Schusterolejeunea inundata (Spruce) Grolle is a widespread, yet poorly known species restricted to riparian habitats of the Amazon Basin in northern South America. Since its original description by Richard Spruce in 1884, phenotypic differences among populations convinced the original author to split the taxon into two varieties. An extensive review of Schusterolejeunea Grolle specimens hailing from disparate regions of the Amazon Basin has provided convincing evidence of discontinuities among leaf, lobule, and perianth morphology offering support for a novel taxonomic proposal. In the present review, the genus Schusterolejeunea encompasses two species, S. inundata and the newly elevated species Schusterolejeunea saxorum (Spruce) A.M.Sierra & C.E.Zartman, stat. nov., comb. nov., which differs from S. inundata by its oblong leaves, with large rectangular to oblong lobules, that cover 1/3-2/3 of the leaf lobe, and the perianth with five indistinct low keels. The variety Schusterolejeunea inundata var. fontinaloides (Spruce) A.M.Sierra & C.E.Zartman, comb. nov. is considered a distinct taxon, distinguished from S. inundata var. inundata by its ovate leaves, and lobules on the primary stem triangular with a longer keel extending 6-12 cells long. For each taxon, we present a detailed morphological description, current geographical distribution, and illustrations.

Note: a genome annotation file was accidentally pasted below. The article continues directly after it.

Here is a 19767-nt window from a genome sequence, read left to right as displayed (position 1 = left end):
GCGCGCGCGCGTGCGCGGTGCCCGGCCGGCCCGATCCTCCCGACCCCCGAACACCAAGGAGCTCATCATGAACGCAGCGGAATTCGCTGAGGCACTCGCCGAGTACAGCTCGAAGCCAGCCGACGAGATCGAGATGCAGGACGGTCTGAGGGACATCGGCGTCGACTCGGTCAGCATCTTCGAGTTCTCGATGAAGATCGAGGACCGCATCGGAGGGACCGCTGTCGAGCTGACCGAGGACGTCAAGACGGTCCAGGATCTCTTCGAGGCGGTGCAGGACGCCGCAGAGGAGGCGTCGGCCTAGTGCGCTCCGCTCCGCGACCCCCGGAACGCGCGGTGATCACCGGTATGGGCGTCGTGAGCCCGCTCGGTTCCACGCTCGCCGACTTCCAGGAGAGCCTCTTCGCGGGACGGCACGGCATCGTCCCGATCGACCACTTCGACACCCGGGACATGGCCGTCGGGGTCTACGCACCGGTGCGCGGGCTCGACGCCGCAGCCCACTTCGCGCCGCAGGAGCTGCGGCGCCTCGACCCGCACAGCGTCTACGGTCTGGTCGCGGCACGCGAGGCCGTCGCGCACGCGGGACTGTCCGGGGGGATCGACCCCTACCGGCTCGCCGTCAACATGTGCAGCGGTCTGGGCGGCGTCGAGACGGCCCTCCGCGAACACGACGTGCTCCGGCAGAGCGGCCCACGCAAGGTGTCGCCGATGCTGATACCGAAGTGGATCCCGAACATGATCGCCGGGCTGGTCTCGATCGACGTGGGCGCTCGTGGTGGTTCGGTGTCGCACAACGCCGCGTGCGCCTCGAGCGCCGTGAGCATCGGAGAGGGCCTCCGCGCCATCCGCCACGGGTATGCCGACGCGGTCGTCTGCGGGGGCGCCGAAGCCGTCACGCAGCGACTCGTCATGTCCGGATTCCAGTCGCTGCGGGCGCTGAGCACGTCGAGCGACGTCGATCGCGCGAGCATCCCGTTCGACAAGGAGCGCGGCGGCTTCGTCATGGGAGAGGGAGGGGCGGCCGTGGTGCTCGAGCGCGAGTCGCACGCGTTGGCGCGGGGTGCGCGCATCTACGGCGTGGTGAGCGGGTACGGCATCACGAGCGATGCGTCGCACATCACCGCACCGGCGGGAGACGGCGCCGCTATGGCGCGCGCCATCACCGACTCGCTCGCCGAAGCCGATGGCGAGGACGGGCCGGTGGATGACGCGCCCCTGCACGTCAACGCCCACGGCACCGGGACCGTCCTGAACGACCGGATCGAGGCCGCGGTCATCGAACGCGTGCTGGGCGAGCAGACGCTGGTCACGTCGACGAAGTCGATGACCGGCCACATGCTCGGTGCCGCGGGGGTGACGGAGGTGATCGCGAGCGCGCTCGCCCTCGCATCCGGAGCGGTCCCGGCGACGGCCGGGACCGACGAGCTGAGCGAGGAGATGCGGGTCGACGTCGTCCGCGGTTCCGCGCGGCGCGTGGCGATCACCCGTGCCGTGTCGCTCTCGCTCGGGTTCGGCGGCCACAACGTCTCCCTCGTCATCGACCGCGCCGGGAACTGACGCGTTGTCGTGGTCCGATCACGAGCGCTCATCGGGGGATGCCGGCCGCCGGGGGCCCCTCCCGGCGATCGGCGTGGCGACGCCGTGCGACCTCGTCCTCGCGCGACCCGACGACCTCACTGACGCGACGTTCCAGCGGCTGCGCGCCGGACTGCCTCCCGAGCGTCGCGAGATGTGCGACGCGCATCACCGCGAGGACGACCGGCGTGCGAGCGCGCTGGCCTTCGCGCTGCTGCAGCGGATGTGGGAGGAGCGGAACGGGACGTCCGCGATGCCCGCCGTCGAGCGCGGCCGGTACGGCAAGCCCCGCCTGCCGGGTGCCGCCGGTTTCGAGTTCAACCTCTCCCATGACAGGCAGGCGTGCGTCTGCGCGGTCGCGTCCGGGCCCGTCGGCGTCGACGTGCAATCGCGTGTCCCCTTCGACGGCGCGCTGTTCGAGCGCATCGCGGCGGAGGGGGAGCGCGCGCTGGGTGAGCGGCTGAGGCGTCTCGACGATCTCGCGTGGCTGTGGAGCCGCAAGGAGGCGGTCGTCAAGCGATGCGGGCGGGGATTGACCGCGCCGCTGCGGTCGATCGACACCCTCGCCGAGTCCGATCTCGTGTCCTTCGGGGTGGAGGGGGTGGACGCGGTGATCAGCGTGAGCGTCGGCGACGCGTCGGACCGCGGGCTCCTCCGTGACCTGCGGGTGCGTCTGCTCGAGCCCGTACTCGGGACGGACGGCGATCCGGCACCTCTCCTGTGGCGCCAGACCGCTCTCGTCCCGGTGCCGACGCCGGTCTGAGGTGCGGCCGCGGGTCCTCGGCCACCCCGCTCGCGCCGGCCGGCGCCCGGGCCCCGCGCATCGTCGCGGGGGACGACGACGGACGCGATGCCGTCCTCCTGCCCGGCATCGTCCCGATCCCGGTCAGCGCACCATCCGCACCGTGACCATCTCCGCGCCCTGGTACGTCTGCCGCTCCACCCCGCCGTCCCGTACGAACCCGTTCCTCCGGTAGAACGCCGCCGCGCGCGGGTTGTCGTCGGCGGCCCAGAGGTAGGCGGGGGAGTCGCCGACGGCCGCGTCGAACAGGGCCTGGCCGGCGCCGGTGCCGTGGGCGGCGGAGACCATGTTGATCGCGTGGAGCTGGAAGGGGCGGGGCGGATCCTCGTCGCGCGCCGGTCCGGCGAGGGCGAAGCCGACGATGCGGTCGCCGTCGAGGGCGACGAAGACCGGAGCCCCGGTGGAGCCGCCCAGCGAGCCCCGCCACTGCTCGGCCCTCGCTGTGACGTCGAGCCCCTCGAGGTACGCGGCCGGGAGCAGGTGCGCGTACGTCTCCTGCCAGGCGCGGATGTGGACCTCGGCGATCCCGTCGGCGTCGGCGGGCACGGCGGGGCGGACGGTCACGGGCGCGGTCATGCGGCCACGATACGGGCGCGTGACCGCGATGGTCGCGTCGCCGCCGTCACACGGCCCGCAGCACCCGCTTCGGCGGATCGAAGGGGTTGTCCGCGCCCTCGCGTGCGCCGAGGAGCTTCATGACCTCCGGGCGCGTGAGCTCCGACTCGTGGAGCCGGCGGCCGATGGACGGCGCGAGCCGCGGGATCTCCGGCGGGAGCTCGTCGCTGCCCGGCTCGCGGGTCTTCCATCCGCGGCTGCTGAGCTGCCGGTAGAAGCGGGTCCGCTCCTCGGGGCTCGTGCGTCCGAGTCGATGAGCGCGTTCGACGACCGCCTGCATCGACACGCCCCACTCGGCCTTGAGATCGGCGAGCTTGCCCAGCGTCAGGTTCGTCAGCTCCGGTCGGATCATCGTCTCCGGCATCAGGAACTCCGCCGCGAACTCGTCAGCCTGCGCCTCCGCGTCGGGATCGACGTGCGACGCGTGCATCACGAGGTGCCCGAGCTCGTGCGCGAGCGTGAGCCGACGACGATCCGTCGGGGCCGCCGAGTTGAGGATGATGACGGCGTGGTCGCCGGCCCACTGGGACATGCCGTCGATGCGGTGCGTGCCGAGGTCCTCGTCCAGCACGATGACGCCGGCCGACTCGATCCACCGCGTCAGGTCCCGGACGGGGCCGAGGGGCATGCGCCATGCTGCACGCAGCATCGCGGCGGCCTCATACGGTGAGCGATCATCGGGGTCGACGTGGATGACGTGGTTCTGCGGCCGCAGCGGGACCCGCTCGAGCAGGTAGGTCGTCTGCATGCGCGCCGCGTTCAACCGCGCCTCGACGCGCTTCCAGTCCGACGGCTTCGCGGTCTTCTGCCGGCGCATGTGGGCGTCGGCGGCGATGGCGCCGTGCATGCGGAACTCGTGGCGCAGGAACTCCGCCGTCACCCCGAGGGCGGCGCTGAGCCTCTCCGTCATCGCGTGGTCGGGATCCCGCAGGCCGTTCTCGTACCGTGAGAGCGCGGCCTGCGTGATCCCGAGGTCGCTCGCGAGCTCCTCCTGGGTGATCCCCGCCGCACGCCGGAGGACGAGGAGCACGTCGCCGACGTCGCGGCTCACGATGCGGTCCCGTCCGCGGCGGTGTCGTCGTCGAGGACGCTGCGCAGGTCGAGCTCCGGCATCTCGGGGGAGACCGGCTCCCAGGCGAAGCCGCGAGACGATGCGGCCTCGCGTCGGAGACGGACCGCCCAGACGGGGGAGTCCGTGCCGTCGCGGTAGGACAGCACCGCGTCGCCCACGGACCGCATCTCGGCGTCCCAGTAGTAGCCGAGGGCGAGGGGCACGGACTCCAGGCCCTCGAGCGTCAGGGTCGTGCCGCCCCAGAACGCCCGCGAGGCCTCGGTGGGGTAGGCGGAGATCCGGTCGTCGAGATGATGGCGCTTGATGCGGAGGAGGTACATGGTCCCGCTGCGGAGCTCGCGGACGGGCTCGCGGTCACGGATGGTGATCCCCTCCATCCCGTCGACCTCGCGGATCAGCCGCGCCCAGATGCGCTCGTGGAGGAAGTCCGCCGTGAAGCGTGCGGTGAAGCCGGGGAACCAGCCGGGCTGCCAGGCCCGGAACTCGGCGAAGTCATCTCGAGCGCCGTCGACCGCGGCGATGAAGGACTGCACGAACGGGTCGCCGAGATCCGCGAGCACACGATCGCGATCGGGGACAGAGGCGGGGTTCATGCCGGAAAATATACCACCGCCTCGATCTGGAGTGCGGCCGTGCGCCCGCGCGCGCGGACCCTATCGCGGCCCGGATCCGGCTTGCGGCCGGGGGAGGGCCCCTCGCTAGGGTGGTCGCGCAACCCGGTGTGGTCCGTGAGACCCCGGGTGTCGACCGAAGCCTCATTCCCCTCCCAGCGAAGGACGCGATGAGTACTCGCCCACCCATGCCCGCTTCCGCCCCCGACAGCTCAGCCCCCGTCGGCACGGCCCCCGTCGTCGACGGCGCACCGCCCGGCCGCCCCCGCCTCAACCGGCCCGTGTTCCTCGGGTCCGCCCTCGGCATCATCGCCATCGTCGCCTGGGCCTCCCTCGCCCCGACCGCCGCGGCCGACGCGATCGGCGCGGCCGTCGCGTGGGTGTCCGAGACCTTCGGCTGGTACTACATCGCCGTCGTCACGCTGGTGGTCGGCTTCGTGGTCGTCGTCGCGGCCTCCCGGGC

Brazil, Rio Negro, igapó forest, liverworts, Lejeuneaceae, lectotypification, new status, new combinations